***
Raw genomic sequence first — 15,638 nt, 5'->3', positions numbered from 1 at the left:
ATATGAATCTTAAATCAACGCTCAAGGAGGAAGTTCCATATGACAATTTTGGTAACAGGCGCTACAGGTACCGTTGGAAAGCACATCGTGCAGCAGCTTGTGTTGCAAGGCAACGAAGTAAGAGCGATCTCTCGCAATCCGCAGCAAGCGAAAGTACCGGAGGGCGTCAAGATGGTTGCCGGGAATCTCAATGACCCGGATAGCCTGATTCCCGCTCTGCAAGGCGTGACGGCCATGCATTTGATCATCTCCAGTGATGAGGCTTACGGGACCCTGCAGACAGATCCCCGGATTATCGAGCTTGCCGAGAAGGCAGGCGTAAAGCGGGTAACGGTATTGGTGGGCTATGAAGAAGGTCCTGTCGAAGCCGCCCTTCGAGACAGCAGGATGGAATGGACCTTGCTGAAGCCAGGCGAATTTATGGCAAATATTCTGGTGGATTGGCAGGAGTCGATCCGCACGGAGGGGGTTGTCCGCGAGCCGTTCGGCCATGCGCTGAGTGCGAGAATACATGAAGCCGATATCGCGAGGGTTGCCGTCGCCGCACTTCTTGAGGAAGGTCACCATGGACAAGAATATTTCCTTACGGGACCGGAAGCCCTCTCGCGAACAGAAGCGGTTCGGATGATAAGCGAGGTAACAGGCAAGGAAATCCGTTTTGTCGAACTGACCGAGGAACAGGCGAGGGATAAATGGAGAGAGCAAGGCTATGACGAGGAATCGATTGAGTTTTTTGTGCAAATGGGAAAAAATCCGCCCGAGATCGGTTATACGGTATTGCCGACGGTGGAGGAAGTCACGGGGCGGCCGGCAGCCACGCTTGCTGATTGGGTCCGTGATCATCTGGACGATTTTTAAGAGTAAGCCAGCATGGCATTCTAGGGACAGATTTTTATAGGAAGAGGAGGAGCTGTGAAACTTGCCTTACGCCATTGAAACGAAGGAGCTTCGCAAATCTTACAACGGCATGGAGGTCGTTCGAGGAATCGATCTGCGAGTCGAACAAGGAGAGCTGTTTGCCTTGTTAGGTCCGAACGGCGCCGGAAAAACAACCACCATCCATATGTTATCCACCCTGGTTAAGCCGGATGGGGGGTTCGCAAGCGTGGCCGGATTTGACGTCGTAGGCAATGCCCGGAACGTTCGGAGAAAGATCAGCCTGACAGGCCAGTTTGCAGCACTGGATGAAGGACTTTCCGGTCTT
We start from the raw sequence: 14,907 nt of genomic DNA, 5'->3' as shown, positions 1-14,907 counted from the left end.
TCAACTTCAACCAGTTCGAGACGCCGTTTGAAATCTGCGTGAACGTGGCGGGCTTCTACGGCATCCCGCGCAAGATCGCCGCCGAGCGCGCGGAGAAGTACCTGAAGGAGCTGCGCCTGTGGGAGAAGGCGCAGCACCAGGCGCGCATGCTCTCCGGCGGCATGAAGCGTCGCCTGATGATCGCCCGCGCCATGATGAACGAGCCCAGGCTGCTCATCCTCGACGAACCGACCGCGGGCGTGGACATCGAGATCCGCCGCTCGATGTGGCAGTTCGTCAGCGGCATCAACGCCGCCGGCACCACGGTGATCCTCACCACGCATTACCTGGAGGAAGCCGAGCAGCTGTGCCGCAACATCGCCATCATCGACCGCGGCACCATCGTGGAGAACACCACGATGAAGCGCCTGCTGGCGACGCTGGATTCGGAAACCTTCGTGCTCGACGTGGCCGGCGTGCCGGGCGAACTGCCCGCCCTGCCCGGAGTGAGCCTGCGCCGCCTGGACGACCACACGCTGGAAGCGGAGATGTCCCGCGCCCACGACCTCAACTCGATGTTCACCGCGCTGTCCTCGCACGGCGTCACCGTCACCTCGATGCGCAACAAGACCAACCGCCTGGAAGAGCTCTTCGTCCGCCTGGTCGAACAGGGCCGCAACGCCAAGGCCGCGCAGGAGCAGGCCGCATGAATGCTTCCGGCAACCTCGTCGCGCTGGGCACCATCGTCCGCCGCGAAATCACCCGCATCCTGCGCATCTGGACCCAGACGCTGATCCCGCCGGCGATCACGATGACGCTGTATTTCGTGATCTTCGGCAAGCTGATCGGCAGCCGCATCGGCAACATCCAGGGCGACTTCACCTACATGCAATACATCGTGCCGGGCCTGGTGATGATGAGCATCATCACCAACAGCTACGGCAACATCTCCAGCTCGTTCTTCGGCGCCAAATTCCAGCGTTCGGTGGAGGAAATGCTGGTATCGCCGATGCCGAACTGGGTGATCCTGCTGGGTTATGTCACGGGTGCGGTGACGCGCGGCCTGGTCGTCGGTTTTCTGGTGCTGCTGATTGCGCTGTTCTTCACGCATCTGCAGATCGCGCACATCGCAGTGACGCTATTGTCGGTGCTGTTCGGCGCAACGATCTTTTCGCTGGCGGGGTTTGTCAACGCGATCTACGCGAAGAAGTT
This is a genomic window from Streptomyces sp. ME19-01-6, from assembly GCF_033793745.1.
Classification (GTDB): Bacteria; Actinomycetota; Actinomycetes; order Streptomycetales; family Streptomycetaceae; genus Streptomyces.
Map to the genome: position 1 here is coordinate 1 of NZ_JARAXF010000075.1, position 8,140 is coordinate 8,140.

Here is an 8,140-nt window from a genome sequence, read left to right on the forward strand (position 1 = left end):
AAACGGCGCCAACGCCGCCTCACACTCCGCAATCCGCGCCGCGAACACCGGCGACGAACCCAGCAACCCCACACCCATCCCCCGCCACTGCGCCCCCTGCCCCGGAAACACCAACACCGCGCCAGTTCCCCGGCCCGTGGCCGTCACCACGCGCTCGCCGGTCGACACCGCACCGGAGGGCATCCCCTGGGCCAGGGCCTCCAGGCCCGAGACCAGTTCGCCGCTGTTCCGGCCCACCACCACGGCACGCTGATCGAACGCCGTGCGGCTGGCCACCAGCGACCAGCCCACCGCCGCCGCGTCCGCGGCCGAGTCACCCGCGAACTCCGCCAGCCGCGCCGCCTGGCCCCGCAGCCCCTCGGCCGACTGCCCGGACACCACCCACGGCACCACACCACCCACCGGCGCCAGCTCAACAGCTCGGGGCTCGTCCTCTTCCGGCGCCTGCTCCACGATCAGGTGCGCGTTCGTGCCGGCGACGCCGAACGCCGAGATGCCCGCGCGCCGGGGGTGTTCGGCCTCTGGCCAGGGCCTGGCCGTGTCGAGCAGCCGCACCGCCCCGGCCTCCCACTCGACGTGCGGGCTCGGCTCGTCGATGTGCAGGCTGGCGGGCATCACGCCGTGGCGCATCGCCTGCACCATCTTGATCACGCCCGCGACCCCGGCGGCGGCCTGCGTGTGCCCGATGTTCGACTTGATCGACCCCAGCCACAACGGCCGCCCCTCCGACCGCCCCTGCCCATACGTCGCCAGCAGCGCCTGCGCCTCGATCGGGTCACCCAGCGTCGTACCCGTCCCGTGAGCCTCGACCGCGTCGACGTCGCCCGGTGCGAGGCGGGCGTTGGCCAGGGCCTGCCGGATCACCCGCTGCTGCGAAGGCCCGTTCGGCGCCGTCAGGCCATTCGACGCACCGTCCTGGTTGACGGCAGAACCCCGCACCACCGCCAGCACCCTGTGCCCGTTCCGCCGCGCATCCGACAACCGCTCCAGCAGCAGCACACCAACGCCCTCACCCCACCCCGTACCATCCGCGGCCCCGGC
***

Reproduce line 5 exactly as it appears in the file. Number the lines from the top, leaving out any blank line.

This is a genomic window from Streptomyces sp. ME19-01-6, from assembly GCF_033793745.1.